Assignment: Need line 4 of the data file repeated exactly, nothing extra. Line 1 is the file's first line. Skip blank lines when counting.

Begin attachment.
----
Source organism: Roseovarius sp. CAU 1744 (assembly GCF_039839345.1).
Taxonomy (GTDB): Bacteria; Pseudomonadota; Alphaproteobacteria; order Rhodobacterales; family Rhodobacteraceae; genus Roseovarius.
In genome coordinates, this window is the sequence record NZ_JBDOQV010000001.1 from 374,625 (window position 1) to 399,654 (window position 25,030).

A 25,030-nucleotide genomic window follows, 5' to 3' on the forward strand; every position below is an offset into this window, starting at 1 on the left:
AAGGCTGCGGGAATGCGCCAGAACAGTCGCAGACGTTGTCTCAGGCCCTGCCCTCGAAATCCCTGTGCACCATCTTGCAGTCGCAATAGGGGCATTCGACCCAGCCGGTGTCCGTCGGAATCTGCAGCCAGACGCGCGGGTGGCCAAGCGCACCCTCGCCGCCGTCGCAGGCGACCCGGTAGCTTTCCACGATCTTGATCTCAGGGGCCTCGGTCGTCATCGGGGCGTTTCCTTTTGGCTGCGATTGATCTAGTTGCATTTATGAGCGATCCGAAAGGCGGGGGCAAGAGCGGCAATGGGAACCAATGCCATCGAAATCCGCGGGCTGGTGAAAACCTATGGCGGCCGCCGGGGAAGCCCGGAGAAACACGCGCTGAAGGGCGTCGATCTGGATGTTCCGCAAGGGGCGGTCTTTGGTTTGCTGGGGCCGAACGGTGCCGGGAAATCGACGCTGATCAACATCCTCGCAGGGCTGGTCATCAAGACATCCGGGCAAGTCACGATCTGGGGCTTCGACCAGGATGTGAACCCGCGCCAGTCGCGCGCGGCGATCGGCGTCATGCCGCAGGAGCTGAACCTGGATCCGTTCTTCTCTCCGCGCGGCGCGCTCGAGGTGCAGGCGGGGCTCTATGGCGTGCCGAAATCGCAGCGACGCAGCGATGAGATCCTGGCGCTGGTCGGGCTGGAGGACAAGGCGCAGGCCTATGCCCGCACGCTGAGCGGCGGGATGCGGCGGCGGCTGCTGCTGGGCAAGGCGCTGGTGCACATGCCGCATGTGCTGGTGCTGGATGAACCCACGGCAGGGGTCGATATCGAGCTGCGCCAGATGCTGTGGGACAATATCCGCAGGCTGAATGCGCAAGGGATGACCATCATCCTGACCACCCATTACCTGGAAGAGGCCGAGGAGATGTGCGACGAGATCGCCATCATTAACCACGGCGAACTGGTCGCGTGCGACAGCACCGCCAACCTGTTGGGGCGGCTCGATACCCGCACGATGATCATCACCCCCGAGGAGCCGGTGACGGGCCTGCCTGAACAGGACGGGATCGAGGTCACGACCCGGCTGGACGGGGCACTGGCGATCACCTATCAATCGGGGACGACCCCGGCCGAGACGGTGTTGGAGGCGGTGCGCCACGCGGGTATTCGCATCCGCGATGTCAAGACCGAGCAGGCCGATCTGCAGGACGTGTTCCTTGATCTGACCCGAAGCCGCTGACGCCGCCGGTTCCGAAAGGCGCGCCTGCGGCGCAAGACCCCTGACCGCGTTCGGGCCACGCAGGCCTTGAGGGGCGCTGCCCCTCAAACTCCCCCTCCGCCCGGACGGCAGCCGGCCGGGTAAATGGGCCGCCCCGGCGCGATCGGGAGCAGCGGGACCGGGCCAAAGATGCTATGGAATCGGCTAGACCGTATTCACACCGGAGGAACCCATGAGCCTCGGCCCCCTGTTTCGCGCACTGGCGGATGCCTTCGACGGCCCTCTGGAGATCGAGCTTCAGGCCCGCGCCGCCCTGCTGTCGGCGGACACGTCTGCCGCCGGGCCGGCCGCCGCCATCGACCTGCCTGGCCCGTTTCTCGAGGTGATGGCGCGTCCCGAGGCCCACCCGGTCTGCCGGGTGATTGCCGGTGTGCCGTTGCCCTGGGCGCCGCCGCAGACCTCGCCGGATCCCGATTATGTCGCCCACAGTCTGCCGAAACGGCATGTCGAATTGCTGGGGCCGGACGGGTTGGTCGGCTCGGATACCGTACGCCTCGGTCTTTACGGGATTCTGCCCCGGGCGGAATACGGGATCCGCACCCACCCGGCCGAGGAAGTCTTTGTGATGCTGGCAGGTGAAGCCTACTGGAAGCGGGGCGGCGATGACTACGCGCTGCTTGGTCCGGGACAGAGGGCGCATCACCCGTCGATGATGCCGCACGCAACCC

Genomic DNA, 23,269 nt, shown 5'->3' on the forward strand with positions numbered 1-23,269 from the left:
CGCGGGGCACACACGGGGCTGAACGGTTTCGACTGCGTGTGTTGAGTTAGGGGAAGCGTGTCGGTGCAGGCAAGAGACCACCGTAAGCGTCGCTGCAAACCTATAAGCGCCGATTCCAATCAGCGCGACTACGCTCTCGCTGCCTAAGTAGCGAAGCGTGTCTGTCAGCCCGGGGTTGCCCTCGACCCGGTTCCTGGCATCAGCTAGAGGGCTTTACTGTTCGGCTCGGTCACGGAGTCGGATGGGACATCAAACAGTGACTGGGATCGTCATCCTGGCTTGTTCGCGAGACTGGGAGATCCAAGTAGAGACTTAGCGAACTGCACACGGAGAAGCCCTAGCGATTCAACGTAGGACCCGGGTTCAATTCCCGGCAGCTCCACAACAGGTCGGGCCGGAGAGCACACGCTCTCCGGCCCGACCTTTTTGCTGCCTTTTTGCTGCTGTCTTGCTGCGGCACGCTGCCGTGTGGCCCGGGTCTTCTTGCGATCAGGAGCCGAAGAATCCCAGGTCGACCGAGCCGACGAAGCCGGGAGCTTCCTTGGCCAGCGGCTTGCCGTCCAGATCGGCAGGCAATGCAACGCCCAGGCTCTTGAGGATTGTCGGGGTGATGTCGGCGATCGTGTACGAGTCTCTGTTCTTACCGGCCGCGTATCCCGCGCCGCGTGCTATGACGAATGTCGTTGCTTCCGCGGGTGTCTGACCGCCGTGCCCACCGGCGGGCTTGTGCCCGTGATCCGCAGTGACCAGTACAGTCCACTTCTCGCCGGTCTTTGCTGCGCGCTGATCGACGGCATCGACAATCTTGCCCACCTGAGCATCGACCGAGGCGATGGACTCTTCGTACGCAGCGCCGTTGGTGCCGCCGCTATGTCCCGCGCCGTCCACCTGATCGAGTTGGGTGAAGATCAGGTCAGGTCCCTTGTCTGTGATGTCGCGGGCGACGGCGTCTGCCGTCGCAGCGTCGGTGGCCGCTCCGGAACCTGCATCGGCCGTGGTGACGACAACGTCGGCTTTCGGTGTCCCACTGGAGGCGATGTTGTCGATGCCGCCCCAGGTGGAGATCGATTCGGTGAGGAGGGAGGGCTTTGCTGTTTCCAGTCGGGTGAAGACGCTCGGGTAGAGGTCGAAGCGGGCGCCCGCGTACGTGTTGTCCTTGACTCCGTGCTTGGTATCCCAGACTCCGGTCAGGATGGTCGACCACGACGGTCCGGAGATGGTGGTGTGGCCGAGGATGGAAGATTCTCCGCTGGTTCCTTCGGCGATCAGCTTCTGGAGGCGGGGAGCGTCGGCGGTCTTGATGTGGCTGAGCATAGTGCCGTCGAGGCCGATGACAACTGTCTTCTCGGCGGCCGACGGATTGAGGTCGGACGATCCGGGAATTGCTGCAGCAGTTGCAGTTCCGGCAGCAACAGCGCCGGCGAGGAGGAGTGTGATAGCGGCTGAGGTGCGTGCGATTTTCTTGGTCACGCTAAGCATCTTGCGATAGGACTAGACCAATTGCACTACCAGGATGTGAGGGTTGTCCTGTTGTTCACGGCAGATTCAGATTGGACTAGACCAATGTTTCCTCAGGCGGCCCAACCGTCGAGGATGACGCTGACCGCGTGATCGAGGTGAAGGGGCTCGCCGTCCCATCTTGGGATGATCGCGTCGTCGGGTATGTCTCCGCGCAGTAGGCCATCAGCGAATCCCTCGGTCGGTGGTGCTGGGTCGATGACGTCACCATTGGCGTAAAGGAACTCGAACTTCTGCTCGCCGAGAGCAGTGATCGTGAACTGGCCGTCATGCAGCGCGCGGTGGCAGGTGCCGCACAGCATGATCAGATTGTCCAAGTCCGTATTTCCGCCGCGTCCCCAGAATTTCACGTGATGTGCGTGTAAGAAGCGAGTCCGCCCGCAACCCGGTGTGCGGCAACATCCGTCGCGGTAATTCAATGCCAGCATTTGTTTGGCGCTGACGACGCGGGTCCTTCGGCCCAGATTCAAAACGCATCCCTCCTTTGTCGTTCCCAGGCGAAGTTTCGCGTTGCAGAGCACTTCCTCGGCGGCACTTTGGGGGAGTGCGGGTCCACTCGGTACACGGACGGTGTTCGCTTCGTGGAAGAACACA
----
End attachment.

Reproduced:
A 25,030-nucleotide genomic window follows, 5' to 3' on the forward strand; every position below is an offset into this window, starting at 1 on the left: